This book was doing the rounds in the Presbyterian circles in which I moved around the time of its publication (2000). One of the book’s strengths is also a weakness, given the passage of time, in that it includes in-depth discussion of songs and hymns that were cutting-edge in the 1990s. However, it is still relevant today, and I haven’t come across anything that does something similar with more recent material. (It is out of print, but second-hand copies are available.)
David Montgomery studied English, music and theology before entering church ministry, and went on to work for IFES in Ireland and across Europe.
There are essentially four sections to the book (p. xvii).
(1) Biblical and historical context
Looking at the biblical context, our worship must be acceptable to God, but the Bible gives us general principles rather than detailed instructions. On ‘psalms, hymns and spiritual songs’ – quoting Tom Wright – ‘these three terms indicate a variety and richness in Christian singing’ (p. 9). A plea for variety and richness is a constant theme of the book.
The historical context reminds us that much that was written in the past was of ‘transient value’ (p. 15), as is always the case.
(2) Poetry and music
What makes a good hymn or a good song? While ‘technical quality is not everything’, it is still worth considering (p. 116).
First, there is the poetry. This involves: structure, rhyme, repetition, imagery, metaphors and similes, alliteration, contrast, and theme. Montgomery laments the poor quality of many modern songs when viewed in this way:
Since the role of hymnody is to assist both the mind and heart to worship, the use of appropriate words is vital, and the music must at all times be a servant to the lyrics. …
In the later chapters we shall see how, in many of the latest contemporary worship-songs, the lyrics are almost incidental, and probably deliberately so, with words and phrases (often clichés) chosen for their sound rather than their meaning. …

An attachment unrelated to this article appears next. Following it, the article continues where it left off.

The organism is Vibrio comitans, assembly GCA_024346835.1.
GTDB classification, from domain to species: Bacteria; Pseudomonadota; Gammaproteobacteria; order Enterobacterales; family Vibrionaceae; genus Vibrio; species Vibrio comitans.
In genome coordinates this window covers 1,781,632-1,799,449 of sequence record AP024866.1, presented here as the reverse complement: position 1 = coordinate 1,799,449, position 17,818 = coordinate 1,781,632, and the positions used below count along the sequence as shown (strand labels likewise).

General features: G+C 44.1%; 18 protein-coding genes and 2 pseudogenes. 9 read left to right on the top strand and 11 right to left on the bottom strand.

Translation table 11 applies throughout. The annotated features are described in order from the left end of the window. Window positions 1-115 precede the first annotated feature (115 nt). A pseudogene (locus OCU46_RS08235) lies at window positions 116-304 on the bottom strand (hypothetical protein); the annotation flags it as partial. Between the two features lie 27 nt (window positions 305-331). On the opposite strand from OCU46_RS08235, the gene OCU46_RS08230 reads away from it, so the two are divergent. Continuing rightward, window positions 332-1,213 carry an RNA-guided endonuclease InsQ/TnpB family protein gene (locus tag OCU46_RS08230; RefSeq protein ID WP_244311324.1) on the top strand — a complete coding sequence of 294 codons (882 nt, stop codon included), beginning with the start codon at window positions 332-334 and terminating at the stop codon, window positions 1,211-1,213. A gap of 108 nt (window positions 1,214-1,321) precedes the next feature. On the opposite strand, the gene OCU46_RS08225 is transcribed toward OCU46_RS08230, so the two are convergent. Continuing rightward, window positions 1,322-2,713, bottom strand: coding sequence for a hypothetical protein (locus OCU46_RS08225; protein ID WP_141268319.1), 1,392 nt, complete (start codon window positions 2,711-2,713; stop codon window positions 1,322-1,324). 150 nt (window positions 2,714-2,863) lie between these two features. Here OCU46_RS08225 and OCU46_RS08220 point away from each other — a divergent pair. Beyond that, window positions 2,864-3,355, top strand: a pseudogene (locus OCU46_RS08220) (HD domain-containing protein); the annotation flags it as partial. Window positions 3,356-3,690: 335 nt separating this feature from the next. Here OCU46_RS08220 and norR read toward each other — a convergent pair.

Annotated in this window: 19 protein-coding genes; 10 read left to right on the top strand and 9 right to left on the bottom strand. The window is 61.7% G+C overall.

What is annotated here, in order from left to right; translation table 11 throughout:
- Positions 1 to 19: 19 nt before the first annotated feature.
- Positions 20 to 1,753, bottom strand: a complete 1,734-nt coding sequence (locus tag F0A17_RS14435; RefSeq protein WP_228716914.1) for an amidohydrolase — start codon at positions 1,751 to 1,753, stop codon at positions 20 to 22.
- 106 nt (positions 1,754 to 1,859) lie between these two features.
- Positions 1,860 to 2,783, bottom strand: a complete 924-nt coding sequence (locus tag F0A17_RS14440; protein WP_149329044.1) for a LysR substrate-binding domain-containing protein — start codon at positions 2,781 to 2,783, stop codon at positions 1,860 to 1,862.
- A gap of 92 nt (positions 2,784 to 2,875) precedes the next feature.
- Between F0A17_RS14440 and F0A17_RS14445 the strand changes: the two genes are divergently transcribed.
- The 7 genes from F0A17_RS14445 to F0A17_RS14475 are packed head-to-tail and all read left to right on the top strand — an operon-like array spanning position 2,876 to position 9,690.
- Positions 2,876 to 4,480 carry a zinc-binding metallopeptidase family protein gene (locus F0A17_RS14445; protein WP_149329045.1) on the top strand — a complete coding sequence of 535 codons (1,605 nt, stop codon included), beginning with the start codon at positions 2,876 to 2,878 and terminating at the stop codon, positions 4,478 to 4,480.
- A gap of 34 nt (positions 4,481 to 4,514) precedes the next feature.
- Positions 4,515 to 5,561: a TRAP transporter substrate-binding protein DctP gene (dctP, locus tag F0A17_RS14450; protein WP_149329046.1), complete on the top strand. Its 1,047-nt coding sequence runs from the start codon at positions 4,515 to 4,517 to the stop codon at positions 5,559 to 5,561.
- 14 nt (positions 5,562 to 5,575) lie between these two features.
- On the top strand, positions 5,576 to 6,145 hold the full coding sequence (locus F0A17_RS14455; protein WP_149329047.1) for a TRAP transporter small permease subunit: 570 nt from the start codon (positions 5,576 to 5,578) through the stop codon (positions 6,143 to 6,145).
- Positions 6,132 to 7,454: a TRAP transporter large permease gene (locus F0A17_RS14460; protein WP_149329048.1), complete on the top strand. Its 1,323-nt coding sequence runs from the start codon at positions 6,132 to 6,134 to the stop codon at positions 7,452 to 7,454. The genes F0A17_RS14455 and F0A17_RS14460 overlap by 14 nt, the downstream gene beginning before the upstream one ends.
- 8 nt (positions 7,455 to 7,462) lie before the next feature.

This is not a revisitation of tired old arguments by an unreconstructed traditionalist, but a plea to recognise the importance of words in worship (pp. 36-37).
Second, there is the music. Factors that make a tune singable include: use of sequences and motifs, rhythmic variety, and musical climax.
(3) Recent developments
Three sources of material are considered:
(1) Spring Harvest. Songs from Spring Harvest Praise 1996/7/8 are examined. There is a tendency for songs to be human-centred. Theologically, many core themes are almost completely neglected, with ‘glorification and exaltation’ being the dominant theme (p. 64). This leads to some pointed questions, which are still relevant today:
Are we in danger of concentrating on the ‘otherness’ of Jesus at the expense of his identification with us in the incarnation? Do we want the power of God, but not a share in the weakness and suffering of Christ? Can these ‘glory songs’ give the impression that we are worshipping a distant deity, rather than One who has become flesh? How exclusively Christian are some of the songs which speak only of adoring the ‘high and exalted one’, especially if they are sparse on the reasons for such adoration? (p. 66)